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Digital Service Act shows EU‘s unwillingness to take digital age into its own hands

European Parliament Freedom, democracy and transparency Nicht kategorisiert Press releases

After today’s approval by the EU Council, the European Parliament’s Internal Market Committee is expected to give its final nod to the EU’s Digital Services Act tomorrow. Until recently, controversy arose over the issue of upload filters. Pirate Party MEP Dr Patrick Breyer sat at the negotiating table as rapporteur for the Committee on Civil Liberties (LIBE) and comments on the final version of the digital law:

“The new set of rules does not deserve the name ‘Digital Constitution’, because the deal fails in protecting our fundamental rights on the net. Our privacy is neither protected by a right to use digital services anonymously nor by a right to encryption or a ban on blanket data retention requirements. Freedom of expression is not protected from error-prone censorship machines (upload filters), arbitrary platform censorship and cross-border content removal orders from illiberal EU member states without judicial approval, in effect making perfectly legally published media reports and information removable by referring to problematic national laws. The lack of alternatives leave us with corporate algorithms which prefer to show us hate, violence and misinformation in the interest of maximum profits. Industry and government interests have sadly largely prevailed over digital civil liberties.”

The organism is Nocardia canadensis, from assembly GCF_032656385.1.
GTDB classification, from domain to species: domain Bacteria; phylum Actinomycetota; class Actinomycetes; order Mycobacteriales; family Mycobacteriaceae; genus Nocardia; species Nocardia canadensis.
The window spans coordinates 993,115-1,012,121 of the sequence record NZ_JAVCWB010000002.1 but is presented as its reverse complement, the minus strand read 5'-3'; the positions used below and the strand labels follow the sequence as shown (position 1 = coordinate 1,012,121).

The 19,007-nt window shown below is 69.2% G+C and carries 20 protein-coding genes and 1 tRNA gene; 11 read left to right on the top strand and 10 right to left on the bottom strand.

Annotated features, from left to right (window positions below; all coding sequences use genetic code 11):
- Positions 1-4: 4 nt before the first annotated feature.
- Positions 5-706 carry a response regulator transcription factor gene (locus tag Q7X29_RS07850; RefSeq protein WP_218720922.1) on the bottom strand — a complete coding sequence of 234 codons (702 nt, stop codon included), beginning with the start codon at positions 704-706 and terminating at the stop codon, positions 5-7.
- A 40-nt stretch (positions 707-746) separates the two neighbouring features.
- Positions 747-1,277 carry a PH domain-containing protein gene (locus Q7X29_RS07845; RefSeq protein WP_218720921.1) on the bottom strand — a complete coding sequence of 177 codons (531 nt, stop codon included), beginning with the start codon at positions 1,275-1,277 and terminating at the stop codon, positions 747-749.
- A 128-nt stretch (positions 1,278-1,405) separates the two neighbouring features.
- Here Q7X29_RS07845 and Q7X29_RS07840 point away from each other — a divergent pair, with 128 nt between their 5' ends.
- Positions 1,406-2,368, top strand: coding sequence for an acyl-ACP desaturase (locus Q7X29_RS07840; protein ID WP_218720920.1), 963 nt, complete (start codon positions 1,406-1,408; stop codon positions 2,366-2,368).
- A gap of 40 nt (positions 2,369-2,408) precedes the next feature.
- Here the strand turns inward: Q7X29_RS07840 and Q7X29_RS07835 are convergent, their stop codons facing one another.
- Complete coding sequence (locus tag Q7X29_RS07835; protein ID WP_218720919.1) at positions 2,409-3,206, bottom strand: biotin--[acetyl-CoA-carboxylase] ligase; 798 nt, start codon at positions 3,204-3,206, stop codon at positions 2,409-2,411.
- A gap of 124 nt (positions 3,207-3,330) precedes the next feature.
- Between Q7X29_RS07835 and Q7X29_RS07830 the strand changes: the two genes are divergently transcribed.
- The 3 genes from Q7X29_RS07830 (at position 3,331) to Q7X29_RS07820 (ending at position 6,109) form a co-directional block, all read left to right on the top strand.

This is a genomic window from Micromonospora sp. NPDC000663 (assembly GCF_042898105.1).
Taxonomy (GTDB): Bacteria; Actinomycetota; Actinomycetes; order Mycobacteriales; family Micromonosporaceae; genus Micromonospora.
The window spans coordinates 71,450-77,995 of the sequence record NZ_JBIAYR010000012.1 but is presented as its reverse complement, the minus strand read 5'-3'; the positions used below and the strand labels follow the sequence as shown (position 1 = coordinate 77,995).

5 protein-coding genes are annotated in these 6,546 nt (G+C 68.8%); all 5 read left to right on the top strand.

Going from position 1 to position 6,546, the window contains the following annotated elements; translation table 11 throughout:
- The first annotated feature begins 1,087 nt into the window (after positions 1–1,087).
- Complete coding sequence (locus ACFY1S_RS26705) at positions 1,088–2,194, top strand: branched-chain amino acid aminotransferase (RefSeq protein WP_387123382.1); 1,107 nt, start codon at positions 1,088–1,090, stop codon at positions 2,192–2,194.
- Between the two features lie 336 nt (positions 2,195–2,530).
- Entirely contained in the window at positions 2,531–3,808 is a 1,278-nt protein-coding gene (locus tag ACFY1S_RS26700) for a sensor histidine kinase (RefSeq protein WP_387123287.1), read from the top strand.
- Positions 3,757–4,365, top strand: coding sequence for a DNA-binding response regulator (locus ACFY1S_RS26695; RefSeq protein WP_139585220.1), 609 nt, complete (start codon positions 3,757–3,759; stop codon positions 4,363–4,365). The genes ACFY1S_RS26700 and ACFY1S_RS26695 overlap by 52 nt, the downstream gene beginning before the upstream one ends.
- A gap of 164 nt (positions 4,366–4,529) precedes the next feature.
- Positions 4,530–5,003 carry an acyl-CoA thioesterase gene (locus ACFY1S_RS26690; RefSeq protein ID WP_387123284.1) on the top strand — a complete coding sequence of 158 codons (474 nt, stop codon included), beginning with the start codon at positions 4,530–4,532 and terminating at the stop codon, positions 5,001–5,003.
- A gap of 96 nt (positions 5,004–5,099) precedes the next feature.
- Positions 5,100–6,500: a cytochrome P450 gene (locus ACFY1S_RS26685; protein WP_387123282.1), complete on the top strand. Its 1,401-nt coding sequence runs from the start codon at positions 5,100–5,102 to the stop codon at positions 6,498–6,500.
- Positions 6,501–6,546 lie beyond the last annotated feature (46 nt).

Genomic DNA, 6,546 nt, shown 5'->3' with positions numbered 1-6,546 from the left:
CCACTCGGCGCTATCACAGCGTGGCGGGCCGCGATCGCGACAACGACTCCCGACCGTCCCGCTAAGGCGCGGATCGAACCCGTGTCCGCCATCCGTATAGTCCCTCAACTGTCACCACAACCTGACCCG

“Thankfully excessive national platform laws are a thing of the past with the DSA. Minors will be protected from surveillance advertising. The promised ban on us ing sensitive personality traits such as a user’s political opinion, illnesses or sexual preferences for manipulation and targeting of advertising was severely watered down after heavy industry lobbying. We were able to prevent the indiscriminate collection of the mobile phone numbers of all uploaders on adult platforms, which would have endangered the privacy of users and the safety of sex workers due to foreseeable data hacks and leaks. We were also able to prevent take down obligations for search engines and several other initiatives harmful to user rights.”

In the national implementations of the DSA, we must pay close attention that content removal and user surveillance orders are reserved to independent Courts and narrowly limited. And we must now fight all the more passionately for digital civil rights in the negotiations that are still ongoing: in the ePrivacy negotiations, we must fight for a right to encryption and a ‘do not track’ browser setting; regarding the proposal on political advertising, I will campaign for the protection of elections against manipulation relying ondigital surveillance data. We must finally take the digital age into our own hands instead of surrendering it to corporations and authorities!”